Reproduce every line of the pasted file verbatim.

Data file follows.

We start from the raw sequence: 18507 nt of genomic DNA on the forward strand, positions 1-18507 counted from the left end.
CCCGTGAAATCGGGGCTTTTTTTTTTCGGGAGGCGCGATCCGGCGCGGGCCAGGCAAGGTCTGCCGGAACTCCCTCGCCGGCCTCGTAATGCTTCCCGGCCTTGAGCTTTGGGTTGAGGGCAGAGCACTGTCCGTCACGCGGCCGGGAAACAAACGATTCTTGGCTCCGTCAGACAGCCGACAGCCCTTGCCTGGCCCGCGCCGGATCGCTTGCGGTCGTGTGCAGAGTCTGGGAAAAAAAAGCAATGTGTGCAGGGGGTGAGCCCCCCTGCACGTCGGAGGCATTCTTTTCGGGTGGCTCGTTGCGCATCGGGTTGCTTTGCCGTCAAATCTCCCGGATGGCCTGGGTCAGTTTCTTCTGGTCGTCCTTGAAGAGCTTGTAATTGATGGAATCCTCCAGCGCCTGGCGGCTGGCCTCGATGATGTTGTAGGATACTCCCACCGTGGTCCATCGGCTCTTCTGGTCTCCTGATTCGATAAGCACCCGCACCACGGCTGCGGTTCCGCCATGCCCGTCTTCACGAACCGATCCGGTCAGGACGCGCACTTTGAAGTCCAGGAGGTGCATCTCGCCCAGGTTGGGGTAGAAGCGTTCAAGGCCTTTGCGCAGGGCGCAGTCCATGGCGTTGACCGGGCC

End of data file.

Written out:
We start from the raw sequence: 18507 nt of genomic DNA on the forward strand, positions 1-18507 counted from the left end.
CCCGTGAAATCGGGGCTTTTTTTTTTCGGGAGGCGCGATCCGGCGCGGGCCAGGCAAGGTCTGCCGGAACTCCCTCGCCGGCCTCGTAATGCTTCCCGGCCTTGAGCTTTGGGTTGAGGGCAGAGCACTGTCCGTCACGCGGCCGGGAAACAAACGATTCTTGGCTCCGTCAGACAGCCGACAGCCCTTGCCTGGCCCGCGCCGGATCGCTTGCGGTCGTGTGCAGAGTCTGGGAAAAAAAAGCAATGTGTGCAGGGGGTGAGCCCCCCTGCACGTCGGAGGCATTCTTTTCGGGTGGCTCGTTGCGCATCGGGTTGCTTTGCCGTCAAATCTCCCGGATGGCCTGGGTCAGTTTCTTCTGGTCGTCCTTGAAGAGCTTGTAATTGATGGAATCCTCCAGCGCCTGGCGGCTGGCCTCGATGATGTTGTAGGATACTCCCACCGTGGTCCATCGGCTCTTCTGGTCTCCTGATTCGATAAGCACCCGCACCACGGCTGCGGTTCCGCCATGCCCGTCTTCACGAACCGATCCGGTCAGGACGCGCACTTTGAAGTCCAGGAGGTGCATCTCGCCCAGGTTGGGGTAGAAGCGTTCAAGGCCTTTGCGCAGGGCGCAGTCCATGGCGTTGACCGGGCC